Kelly Johnson, MD, MPH, Takes on Leadership Role as CAPTC’s Medical Director

Kelly Johnson Headshot

We are excited to introduce Kelly Johnson, MD, MPH, the new clinical director of the CAPTC, who accepted the position after the tenure of Ina Park, MD, CAPTC’s principal investigator (PI). The clinical program of the CAPTC supports healthcare providers through virtual and in person trainings, technical assistance, and STI consultation. We sat down with Dr. Johnson to talk about her public health journey, interest in sexual health, and goals for the clinical program.

Dr. Kelly Johnson’s journey began in her home state of Virginia as a volunteer for the Virginia Health Department, where she created presentations on sexual health to share with young people who were sexually active. After attending college, she worked for the federal government for a few years in health policy and emergency care before deciding to attend a combined MD/MPH program where she discovered her love for microbiology and researching infectious diseases. She came to UCSF for her fellowships and residency following medical school. As she conducted research into sexual health, her interest in the field grew, eventually inspiring her to pursue fellowships in infectious diseases and STIs.

In addition to her position as the clinical director of CAPTC, she is an inpatient Infectious Diseases consultant at UCSF and a medical officer for the California Department of Public Health STD Contol Branch. She is a subject matter expert for the warmline operated by the National Network of STD Clinical Prevention Training Centers, where she provides clinical consultation on complex cases in STI patient care. Her current focus is on the management of congenital syphilis among other topics.

Why are you interested in sexual health?

It gets back to what it was about microbiology and infectious diseases that I liked so much. You have an individual patient, they have a particular infection, and so you help them get them treated. But it’s also a population issue because these are transmissible infections. You’re dealing with these networks of people and asking questions such as “How do you communicate with people? How do you get people in care in a way that is non-stigmatizing and encourages them to come back? How do you talk to patients in a way that’s not judgmental? How do you get them to talk to their partners?” It ties in a lot of my interests, like individual care, population health, language, and communications. Sexual health really felt like the right place for me in the end, and there’s a lot of research and great people in this field.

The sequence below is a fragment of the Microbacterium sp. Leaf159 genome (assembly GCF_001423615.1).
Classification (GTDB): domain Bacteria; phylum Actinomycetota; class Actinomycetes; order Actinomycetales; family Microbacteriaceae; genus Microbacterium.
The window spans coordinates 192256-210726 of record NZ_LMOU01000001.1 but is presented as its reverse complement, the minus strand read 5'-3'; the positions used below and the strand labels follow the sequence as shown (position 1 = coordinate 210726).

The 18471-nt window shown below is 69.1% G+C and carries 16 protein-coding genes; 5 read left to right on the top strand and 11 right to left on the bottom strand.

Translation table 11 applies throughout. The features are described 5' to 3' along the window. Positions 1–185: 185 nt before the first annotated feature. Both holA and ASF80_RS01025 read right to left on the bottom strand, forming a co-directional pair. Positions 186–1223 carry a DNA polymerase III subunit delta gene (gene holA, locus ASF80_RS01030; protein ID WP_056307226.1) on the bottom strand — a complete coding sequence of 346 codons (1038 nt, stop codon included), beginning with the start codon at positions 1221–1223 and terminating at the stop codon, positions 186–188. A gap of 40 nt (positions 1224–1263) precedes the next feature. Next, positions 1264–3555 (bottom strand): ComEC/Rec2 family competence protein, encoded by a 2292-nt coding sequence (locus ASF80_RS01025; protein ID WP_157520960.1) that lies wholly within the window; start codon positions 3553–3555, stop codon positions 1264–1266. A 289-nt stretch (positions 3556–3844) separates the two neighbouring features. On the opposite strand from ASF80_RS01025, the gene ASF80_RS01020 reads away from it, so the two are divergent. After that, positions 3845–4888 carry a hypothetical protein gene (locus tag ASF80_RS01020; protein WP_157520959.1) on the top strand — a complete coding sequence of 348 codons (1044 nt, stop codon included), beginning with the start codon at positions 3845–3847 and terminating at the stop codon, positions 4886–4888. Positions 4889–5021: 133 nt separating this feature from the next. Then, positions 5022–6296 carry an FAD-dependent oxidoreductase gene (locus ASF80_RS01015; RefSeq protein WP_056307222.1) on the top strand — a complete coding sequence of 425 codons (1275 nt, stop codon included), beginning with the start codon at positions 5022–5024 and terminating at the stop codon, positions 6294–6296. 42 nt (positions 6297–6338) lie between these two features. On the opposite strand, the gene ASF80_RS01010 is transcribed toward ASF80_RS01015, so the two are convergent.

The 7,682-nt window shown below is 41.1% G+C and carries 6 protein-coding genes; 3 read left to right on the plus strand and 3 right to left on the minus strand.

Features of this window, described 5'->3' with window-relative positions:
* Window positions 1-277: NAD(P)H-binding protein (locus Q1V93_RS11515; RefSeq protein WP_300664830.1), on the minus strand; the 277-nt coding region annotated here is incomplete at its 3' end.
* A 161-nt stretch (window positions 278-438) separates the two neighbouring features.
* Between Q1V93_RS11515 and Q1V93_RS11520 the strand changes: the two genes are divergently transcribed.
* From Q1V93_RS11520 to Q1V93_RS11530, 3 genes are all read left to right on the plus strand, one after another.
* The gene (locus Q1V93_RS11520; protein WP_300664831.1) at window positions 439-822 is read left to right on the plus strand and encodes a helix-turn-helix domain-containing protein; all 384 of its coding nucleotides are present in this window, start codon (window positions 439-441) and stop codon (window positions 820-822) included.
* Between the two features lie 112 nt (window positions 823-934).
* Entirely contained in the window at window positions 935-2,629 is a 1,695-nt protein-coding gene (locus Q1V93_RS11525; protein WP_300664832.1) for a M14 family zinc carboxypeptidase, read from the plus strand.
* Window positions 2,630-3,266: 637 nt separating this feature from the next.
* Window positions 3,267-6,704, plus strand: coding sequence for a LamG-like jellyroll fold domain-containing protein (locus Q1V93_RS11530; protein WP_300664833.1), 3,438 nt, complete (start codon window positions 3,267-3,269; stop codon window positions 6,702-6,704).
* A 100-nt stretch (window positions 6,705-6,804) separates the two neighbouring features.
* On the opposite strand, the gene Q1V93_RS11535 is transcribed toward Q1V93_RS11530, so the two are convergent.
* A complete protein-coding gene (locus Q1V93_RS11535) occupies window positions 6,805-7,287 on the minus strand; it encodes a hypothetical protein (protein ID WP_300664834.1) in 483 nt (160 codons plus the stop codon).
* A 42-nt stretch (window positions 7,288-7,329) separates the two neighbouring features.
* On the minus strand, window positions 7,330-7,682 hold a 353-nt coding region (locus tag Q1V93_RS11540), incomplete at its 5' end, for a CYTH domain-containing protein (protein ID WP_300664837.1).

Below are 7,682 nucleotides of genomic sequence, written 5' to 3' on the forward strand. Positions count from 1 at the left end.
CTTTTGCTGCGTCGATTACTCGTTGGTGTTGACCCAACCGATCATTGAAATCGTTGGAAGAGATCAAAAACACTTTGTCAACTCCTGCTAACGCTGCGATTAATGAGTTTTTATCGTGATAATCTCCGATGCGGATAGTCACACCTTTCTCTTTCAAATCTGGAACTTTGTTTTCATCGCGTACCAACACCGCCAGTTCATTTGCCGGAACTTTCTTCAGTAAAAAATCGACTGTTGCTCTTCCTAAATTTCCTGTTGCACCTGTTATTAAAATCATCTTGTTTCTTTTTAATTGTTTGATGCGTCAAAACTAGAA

What are your goals for the clinical program?

Overall, we want to continue to provide high quality provider education and training in the sexual healthcare field. We’re hoping to incorporate a mix of the basics of sexual health, common diagnoses, and treatments — things we always cover — and we’re hoping to start to bring back in-person events and more of a focus on emerging data and science.

I’ll give you an example. We have recent data on the success of doxycycline as an antibiotic that patients could take after they have sex as a post-exposure prophylaxis to prevent them from getting things like syphilis, chlamydia, or gonorrhea. This is new, potentially practice-changing science, and we are getting so many questions and requests for training on this. Having to create new content, really going into the science, and being able to speak to it — I’m proud of us for being able to do that, and I would like us to continue to be the team that people come to for supporting people on the ground dealing both with the basics of sexual health care and helping providers be aware of what’s new.

What is something you would change about the way that clinicians are trained in sexual health?

I wish there were more opportunities to include sexual health in the medical education system. Reflecting on my own medical training, I went to a program that was very community-oriented and very clinical, but it’s not like we had a dedicated sexual health curriculum or rotation. It’s just a function of med schools: a relatively short time, a lot to cover material-wise, and sometimes sexual health is not one of the top priorities.

Talking openly about sexual health and sexual practices is not easy for providers and patients in all scenarios, so I think the more training that providers can have around having those conversations in a way that’s non-judgmental, non-stigmatizing, and culturally competent is so important, and I would love to see that incorporated more in early medical education.

Reflecting on your career, what is something you’re proud of?

I am proud of the clinical work that I’ve done because I feel that that takes my maximal effort. When I’m doing my clinical work, I am really dedicated and detail-oriented. I try to put my all into caring for patients: being as thorough as possible in taking their histories, examining them, looking up the data, and coming up with the treatment plan. I am fortunate to have the privilege to take care of people.

My career has played out in a way that I didn’t anticipate. I am proud of how things have been able to work out. Some of it’s hard work, and a lot of it’s just being in the right place at the right time, but I’m happy that I’ve been given these opportunities. I feel like the clinical team is in a good position, and we have a lot of work going on. We have a lot of growing that we still get to do, so I’m proud of what we’ve done, and I’m excited for where we’re headed next.

CAPTC’s Clinical Team. Top row from left to right: Sharon Adler, MD, MPH; Elizabeth Olson, MPH; Lauren Blakley, MA, MLIS; Rosalyn Plotzker, MD, MPH. Bottom row from left to right: Ina Park, MD, MS; Kelly Johnson, MD.

STI Expert Hour Webinar on Doxycycline Post-Exposure Prophylaxis

Friday, April 28, 2023, 12:45PM-2:00PM (PDT)